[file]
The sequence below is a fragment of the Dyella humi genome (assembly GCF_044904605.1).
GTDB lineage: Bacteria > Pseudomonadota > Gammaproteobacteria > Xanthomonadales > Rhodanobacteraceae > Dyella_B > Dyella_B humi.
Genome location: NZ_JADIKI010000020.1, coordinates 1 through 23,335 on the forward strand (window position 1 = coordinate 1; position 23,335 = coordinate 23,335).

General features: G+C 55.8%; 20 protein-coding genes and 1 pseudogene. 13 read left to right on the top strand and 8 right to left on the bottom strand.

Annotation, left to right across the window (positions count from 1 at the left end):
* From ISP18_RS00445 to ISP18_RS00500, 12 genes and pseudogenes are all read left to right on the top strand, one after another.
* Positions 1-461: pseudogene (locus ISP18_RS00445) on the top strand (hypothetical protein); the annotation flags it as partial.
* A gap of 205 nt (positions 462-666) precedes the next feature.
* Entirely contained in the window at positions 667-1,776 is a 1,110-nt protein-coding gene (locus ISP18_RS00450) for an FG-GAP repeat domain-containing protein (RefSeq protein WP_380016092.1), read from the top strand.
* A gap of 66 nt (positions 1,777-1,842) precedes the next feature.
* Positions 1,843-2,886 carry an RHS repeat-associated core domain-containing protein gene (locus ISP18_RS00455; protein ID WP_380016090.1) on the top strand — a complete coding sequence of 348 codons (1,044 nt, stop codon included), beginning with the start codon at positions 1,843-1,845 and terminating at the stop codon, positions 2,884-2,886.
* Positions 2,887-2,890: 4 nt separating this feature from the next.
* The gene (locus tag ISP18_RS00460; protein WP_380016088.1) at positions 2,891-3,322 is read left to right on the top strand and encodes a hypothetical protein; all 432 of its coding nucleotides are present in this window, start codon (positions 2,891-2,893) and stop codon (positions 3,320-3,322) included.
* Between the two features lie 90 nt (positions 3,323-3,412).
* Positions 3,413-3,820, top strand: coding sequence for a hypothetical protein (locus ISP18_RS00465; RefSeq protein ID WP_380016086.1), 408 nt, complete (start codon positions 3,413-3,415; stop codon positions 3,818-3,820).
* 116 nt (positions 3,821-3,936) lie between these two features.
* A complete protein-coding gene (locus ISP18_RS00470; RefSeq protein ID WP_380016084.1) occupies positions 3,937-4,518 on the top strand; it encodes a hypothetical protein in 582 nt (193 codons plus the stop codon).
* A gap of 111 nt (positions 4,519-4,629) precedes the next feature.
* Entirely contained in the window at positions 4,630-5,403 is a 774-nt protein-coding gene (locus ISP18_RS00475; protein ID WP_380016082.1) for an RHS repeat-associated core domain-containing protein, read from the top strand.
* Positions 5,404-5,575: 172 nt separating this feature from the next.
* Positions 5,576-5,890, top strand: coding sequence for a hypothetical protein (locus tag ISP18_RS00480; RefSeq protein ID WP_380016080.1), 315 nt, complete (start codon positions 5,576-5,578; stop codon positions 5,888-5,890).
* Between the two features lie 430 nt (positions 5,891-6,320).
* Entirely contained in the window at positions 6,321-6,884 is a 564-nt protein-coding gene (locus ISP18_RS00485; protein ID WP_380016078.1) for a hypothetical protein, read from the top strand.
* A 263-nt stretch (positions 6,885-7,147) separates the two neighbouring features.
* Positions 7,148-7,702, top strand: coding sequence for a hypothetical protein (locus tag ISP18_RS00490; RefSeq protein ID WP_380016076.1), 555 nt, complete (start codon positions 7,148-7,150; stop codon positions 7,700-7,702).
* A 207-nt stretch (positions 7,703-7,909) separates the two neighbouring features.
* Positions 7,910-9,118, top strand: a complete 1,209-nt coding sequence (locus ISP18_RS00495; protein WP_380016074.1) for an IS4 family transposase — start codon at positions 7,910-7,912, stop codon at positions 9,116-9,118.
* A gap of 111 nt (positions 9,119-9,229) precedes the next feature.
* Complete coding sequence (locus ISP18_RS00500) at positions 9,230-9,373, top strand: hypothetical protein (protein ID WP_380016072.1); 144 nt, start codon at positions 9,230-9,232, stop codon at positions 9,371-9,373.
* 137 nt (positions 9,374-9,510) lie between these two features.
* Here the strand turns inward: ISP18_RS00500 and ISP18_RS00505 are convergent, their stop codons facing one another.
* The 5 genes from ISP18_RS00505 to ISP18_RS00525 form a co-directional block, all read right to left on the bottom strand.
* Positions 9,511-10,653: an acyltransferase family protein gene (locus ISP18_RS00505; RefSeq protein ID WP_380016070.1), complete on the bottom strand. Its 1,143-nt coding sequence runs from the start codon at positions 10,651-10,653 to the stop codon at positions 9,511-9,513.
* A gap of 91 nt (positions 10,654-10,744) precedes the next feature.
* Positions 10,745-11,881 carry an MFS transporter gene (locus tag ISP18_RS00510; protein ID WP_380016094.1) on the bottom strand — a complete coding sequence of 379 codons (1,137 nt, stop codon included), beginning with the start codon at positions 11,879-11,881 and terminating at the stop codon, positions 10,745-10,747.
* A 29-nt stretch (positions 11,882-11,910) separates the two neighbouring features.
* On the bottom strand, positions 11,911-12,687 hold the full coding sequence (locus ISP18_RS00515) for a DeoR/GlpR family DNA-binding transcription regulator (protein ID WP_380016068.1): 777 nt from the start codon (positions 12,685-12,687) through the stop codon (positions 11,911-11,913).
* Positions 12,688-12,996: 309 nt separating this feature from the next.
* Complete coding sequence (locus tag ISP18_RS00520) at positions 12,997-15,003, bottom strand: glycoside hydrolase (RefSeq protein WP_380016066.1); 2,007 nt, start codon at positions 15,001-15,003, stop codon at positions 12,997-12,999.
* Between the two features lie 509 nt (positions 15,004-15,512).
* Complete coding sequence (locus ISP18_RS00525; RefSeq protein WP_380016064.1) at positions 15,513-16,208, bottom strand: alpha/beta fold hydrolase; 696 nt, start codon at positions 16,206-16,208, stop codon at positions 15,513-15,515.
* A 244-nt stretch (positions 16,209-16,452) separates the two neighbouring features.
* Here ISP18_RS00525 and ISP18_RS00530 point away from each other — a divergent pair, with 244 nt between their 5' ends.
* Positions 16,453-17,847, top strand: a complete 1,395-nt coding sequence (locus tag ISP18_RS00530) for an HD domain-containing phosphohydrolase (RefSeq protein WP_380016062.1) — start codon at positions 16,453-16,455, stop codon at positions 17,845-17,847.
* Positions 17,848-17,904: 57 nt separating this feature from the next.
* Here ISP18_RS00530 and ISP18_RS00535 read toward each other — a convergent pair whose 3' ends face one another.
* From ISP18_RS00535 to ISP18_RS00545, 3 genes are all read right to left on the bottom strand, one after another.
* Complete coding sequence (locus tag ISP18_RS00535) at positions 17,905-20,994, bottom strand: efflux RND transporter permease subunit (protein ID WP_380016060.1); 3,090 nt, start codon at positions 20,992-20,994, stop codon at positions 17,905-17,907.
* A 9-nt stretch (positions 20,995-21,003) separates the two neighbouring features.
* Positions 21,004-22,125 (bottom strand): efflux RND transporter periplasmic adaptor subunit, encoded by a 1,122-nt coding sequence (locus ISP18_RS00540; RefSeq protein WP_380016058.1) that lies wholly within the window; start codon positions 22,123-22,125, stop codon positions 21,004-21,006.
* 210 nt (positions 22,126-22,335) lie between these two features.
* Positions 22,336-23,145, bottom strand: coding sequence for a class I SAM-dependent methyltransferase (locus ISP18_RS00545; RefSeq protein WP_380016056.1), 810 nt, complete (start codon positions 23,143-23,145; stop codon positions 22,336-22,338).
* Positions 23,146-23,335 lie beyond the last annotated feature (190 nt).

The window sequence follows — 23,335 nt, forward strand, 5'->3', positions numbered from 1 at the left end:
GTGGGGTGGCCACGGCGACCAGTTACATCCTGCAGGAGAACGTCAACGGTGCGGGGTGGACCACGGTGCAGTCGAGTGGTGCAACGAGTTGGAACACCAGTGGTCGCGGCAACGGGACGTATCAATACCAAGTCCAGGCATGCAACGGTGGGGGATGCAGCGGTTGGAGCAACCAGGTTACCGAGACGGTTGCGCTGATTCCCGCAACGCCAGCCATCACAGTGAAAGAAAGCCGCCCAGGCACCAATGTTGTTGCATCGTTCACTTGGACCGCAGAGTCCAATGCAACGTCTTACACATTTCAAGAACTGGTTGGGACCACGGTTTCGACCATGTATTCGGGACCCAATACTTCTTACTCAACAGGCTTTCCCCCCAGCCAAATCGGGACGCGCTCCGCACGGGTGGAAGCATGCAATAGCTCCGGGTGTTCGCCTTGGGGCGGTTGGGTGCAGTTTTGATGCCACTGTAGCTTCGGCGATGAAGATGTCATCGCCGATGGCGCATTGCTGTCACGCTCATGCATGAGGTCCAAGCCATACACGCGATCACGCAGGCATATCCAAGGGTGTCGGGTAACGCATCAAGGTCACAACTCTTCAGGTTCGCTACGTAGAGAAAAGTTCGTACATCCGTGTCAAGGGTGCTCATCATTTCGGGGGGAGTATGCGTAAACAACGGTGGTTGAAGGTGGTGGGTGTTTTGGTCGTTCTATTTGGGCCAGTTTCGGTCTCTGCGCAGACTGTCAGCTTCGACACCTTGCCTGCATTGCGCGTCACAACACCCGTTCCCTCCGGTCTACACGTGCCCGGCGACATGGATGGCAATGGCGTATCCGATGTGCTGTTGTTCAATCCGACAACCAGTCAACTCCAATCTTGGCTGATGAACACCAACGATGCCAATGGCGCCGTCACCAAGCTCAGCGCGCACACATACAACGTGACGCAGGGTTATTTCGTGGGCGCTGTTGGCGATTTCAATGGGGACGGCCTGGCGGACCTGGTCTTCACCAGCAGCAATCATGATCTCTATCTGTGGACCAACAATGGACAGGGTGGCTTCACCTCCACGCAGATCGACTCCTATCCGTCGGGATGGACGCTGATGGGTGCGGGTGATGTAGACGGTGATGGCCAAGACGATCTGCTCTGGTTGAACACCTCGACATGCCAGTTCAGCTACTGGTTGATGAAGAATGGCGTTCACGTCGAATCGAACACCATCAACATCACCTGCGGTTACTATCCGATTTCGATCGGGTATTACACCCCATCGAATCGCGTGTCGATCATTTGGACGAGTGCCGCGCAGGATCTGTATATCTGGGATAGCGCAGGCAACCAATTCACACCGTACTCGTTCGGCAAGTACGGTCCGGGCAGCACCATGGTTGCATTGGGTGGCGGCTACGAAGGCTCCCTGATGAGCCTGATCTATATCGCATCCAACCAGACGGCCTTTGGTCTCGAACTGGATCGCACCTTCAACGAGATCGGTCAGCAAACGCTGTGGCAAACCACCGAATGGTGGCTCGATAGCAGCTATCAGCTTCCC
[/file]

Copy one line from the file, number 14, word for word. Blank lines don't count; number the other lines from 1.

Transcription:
* Between the two features lie 90 nt (positions 3,323-3,412).